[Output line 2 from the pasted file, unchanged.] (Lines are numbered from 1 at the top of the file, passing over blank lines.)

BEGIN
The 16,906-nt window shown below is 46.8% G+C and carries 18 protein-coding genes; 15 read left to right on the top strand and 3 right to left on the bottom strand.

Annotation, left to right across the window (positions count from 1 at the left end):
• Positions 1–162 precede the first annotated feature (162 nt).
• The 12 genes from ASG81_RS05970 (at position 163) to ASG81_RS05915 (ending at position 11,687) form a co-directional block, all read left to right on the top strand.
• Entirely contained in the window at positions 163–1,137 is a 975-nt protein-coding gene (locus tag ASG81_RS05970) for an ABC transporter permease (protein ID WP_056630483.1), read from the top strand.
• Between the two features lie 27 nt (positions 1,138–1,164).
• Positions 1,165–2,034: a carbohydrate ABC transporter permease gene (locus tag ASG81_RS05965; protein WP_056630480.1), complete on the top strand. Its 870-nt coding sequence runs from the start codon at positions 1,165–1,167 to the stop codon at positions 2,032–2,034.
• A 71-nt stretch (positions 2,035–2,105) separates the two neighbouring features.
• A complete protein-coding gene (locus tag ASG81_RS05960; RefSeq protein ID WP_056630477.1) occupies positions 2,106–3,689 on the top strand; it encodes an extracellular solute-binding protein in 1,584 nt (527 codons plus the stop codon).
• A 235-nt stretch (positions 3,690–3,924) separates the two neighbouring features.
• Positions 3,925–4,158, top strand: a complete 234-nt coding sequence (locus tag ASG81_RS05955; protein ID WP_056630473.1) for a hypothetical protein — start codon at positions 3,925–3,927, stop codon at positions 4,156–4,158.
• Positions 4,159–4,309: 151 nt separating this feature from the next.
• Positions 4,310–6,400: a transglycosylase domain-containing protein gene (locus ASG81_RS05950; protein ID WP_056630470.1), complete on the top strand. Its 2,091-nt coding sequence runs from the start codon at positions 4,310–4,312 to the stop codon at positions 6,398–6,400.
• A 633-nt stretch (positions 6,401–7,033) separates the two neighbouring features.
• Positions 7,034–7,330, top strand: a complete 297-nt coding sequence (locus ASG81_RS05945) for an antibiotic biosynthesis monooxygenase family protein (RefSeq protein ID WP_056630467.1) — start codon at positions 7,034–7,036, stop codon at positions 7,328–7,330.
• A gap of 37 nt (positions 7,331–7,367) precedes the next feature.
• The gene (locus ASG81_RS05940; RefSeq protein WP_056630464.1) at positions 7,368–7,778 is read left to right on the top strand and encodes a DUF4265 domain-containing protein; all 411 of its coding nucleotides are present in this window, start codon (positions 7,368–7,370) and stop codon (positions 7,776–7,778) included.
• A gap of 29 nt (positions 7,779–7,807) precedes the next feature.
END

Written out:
Annotation, left to right across the window (positions count from 1 at the left end):